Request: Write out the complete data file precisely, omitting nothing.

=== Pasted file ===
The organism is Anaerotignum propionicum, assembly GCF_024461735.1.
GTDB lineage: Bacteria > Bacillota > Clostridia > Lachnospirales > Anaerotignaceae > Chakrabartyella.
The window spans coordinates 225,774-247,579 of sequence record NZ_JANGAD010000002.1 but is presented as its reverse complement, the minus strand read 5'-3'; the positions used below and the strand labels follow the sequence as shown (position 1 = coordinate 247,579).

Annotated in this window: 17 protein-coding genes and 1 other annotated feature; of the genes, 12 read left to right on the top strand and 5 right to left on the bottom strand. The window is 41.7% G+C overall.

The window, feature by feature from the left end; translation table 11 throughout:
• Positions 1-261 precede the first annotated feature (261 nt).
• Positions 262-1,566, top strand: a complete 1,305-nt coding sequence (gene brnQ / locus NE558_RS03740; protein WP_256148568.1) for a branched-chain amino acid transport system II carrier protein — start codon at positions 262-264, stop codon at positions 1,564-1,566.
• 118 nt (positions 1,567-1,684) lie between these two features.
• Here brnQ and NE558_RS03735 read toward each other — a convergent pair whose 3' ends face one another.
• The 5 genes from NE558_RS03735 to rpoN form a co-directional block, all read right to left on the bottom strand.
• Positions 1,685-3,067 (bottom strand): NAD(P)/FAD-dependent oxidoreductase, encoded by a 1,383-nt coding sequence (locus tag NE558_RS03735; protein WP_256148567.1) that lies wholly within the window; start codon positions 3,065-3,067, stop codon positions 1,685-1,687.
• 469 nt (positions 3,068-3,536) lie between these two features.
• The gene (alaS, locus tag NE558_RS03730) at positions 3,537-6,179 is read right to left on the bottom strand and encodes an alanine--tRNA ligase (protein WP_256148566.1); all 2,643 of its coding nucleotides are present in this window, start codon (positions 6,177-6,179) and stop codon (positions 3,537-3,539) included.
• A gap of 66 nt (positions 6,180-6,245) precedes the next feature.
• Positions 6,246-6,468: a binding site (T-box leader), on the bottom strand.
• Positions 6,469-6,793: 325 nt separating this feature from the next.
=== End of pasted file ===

The organism is Anaerotignum propionicum, assembly GCF_024461735.1.
GTDB lineage: Bacteria > Bacillota > Clostridia > Lachnospirales > Anaerotignaceae > Chakrabartyella.
The window spans coordinates 225,774-247,579 of sequence record NZ_JANGAD010000002.1 but is presented as its reverse complement, the minus strand read 5'-3'; the positions used below and the strand labels follow the sequence as shown (position 1 = coordinate 247,579).

Annotated in this window: 17 protein-coding genes and 1 other annotated feature; of the genes, 12 read left to right on the top strand and 5 right to left on the bottom strand. The window is 41.7% G+C overall.

The window, feature by feature from the left end; translation table 11 throughout:
• Positions 1-261 precede the first annotated feature (261 nt).
• Positions 262-1,566, top strand: a complete 1,305-nt coding sequence (gene brnQ / locus NE558_RS03740; protein WP_256148568.1) for a branched-chain amino acid transport system II carrier protein — start codon at positions 262-264, stop codon at positions 1,564-1,566.
• 118 nt (positions 1,567-1,684) lie between these two features.
• Here brnQ and NE558_RS03735 read toward each other — a convergent pair whose 3' ends face one another.
• The 5 genes from NE558_RS03735 to rpoN form a co-directional block, all read right to left on the bottom strand.
• Positions 1,685-3,067 (bottom strand): NAD(P)/FAD-dependent oxidoreductase, encoded by a 1,383-nt coding sequence (locus tag NE558_RS03735; protein WP_256148567.1) that lies wholly within the window; start codon positions 3,065-3,067, stop codon positions 1,685-1,687.
• 469 nt (positions 3,068-3,536) lie between these two features.
• The gene (alaS, locus tag NE558_RS03730) at positions 3,537-6,179 is read right to left on the bottom strand and encodes an alanine--tRNA ligase (protein WP_256148566.1); all 2,643 of its coding nucleotides are present in this window, start codon (positions 6,177-6,179) and stop codon (positions 3,537-3,539) included.
• A gap of 66 nt (positions 6,180-6,245) precedes the next feature.
• Positions 6,246-6,468: a binding site (T-box leader), on the bottom strand.
• Positions 6,469-6,793: 325 nt separating this feature from the next.